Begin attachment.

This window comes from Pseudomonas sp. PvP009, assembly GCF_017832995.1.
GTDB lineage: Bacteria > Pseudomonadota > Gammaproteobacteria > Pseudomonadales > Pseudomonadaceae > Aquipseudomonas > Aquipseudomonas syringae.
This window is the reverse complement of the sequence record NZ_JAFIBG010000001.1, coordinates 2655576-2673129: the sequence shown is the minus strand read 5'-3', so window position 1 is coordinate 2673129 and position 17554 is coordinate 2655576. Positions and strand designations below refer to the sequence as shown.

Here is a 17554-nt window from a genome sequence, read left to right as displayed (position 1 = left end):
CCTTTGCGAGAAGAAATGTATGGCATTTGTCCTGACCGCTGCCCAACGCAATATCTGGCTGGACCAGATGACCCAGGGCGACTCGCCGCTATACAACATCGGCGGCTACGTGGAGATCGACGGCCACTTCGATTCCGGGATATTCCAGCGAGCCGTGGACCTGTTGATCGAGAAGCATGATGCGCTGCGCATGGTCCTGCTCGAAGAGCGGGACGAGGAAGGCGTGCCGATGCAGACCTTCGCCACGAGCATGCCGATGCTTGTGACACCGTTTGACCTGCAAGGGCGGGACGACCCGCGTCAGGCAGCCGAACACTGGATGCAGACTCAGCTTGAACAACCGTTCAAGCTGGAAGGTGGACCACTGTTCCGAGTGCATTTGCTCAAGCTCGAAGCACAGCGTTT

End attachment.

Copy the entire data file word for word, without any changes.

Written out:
This window comes from Pseudomonas sp. PvP009, assembly GCF_017832995.1.
GTDB lineage: Bacteria > Pseudomonadota > Gammaproteobacteria > Pseudomonadales > Pseudomonadaceae > Aquipseudomonas > Aquipseudomonas syringae.
This window is the reverse complement of the sequence record NZ_JAFIBG010000001.1, coordinates 2655576-2673129: the sequence shown is the minus strand read 5'-3', so window position 1 is coordinate 2673129 and position 17554 is coordinate 2655576. Positions and strand designations below refer to the sequence as shown.

Here is a 17554-nt window from a genome sequence, read left to right as displayed (position 1 = left end):
CCTTTGCGAGAAGAAATGTATGGCATTTGTCCTGACCGCTGCCCAACGCAATATCTGGCTGGACCAGATGACCCAGGGCGACTCGCCGCTATACAACATCGGCGGCTACGTGGAGATCGACGGCCACTTCGATTCCGGGATATTCCAGCGAGCCGTGGACCTGTTGATCGAGAAGCATGATGCGCTGCGCATGGTCCTGCTCGAAGAGCGGGACGAGGAAGGCGTGCCGATGCAGACCTTCGCCACGAGCATGCCGATGCTTGTGACACCGTTTGACCTGCAAGGGCGGGACGACCCGCGTCAGGCAGCCGAACACTGGATGCAGACTCAGCTTGAACAACCGTTCAAGCTGGAAGGTGGACCACTGTTCCGAGTGCATTTGCTCAAGCTCGAAGCACAGCGTTT